Failure Rates Decrease with Hip Resurfacing for Young Arthritic PatientsYounger adults with hip arthritis have more treatment options now thanks to a procedure called hip resurfacing. Instead of removing the damaged head of the femur (thighbone), the surface can be smoothed and rounded again. A metal cap is placed over the new surface. Sometimes the hip socket is also replaced with a thin metal cup.
New designs of hip resurfacing have decreased the failure rates by up to 30 per cent. This news was presented at the 2007 Annual Meeting of the American Orthopaedic Association.
Since the first resurfacing implants were used, the type and design have improved. The surgical tools used to do the operation are better. And surgeons are choosing patients more carefully. These changes have made it possible for long-term success of hip resurfacing.
Patient selection for this procedure is limited to those patients who are younger than 65 years old. They must not have osteopenia, a decrease in bone mineral density. A low risk index is desirable.
The risk index used is called the surface arthroplasty risk index (SARI). It is a tool that scores patients based on the number of risk factors for implant failure. A total score should be less than three before the person is considered a candidate for hip joint resurfacing.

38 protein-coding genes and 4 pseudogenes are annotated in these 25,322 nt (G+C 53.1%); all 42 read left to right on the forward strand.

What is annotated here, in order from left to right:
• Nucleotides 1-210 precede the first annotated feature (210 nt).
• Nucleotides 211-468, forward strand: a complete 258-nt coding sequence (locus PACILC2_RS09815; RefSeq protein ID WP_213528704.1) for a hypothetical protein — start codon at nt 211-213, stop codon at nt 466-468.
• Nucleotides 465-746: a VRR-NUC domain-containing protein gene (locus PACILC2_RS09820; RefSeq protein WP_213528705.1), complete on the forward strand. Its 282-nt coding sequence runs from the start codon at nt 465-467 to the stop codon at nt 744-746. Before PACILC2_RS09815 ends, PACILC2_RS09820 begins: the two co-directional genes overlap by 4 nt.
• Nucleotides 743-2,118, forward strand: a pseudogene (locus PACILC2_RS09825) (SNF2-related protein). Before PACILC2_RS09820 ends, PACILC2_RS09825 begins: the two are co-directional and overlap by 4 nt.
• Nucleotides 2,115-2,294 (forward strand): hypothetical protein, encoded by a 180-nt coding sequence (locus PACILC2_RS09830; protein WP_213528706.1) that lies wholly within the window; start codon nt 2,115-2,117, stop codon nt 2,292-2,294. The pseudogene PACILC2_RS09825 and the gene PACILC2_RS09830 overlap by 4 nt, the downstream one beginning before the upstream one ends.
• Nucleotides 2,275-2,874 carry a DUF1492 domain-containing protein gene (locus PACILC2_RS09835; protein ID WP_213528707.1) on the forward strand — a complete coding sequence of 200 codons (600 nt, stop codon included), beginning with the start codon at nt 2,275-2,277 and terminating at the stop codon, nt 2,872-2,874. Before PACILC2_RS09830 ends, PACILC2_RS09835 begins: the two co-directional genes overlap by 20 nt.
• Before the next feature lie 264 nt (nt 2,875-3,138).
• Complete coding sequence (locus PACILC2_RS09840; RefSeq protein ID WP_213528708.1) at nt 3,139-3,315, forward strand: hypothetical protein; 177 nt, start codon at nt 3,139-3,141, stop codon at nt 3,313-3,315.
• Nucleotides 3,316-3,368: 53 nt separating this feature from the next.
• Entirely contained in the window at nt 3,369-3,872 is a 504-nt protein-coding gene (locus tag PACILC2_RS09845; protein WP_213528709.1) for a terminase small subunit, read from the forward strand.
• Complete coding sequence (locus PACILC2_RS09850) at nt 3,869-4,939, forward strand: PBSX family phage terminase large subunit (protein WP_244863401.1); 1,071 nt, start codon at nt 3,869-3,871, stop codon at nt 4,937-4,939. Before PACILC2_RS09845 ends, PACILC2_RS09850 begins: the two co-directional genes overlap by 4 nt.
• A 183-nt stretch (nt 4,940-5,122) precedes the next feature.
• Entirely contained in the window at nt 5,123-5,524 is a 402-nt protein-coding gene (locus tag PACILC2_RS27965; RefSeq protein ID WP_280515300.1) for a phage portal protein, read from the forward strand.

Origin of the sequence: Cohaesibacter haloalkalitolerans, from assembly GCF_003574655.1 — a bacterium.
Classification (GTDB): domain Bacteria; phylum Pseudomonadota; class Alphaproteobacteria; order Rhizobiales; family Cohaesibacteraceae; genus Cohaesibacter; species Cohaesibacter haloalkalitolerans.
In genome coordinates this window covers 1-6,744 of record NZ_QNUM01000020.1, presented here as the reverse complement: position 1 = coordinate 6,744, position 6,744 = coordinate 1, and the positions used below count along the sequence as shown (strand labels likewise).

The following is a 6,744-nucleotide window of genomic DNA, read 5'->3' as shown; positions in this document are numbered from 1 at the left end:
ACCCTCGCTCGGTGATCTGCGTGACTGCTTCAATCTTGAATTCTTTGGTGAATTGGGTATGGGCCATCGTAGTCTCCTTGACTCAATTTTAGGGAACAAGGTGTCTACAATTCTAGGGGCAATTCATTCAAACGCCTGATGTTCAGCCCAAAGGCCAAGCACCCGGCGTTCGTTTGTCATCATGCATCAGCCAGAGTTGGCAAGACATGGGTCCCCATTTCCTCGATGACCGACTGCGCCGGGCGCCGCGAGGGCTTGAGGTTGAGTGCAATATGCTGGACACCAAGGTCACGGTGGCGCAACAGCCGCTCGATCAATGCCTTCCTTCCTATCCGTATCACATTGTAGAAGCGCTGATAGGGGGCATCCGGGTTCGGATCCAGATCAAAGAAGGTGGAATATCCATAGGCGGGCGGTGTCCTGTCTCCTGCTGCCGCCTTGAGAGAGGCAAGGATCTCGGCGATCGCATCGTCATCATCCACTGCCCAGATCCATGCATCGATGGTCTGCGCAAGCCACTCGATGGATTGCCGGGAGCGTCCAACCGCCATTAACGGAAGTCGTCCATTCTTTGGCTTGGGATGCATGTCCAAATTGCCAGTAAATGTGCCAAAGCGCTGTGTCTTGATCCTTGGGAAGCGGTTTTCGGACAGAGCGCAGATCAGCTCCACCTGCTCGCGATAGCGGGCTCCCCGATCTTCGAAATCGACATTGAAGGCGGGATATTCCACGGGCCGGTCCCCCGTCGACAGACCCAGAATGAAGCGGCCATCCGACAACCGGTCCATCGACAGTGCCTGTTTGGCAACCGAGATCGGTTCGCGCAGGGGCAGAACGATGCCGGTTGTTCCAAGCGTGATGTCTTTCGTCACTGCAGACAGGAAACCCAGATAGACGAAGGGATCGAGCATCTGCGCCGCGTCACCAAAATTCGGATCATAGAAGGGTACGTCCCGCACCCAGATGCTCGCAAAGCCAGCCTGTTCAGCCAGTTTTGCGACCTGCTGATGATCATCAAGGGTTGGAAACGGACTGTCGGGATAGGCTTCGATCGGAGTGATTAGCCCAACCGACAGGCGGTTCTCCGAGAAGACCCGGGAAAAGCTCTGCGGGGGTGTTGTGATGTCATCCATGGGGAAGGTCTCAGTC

Hip resurfacing has its own pros and cons. These are different from total joint replacement. The risk of femoral neck fracture is much higher with resurfacing. Metal ion release can cause problems later with loosening of the implant.
But the faster recovery and improved function make this a desirable option for hip arthritis in younger adults. Returning to full function and getting back to work sooner are major benefits of this operation.
Susan M. Rapp. Low Morbidity, Few Dislocations Make Hip Resurfacing An Option for Young Patients. In Orthopedics Today. Vol. 27. No. 8. Pp. 1, 10.
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